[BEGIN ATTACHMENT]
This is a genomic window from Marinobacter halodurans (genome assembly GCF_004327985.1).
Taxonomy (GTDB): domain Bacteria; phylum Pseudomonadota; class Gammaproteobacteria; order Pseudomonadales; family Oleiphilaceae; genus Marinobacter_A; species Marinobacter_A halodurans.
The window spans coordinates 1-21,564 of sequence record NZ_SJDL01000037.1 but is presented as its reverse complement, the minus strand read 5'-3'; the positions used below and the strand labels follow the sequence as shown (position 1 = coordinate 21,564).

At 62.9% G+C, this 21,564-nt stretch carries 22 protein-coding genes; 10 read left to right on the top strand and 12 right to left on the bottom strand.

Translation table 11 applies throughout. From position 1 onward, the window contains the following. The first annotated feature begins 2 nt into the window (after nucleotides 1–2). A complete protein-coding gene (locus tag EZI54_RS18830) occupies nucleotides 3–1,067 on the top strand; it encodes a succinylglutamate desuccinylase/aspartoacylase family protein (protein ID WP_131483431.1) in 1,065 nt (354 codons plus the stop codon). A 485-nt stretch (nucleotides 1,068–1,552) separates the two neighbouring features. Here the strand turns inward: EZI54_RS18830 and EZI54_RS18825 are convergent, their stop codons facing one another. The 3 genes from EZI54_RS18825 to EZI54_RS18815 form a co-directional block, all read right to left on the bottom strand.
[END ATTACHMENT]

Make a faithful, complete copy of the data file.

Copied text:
This is a genomic window from Marinobacter halodurans (genome assembly GCF_004327985.1).
Taxonomy (GTDB): domain Bacteria; phylum Pseudomonadota; class Gammaproteobacteria; order Pseudomonadales; family Oleiphilaceae; genus Marinobacter_A; species Marinobacter_A halodurans.
The window spans coordinates 1-21,564 of sequence record NZ_SJDL01000037.1 but is presented as its reverse complement, the minus strand read 5'-3'; the positions used below and the strand labels follow the sequence as shown (position 1 = coordinate 21,564).

At 62.9% G+C, this 21,564-nt stretch carries 22 protein-coding genes; 10 read left to right on the top strand and 12 right to left on the bottom strand.

Translation table 11 applies throughout. From position 1 onward, the window contains the following. The first annotated feature begins 2 nt into the window (after nucleotides 1–2). A complete protein-coding gene (locus tag EZI54_RS18830) occupies nucleotides 3–1,067 on the top strand; it encodes a succinylglutamate desuccinylase/aspartoacylase family protein (protein ID WP_131483431.1) in 1,065 nt (354 codons plus the stop codon). A 485-nt stretch (nucleotides 1,068–1,552) separates the two neighbouring features. Here the strand turns inward: EZI54_RS18830 and EZI54_RS18825 are convergent, their stop codons facing one another. The 3 genes from EZI54_RS18825 to EZI54_RS18815 form a co-directional block, all read right to left on the bottom strand.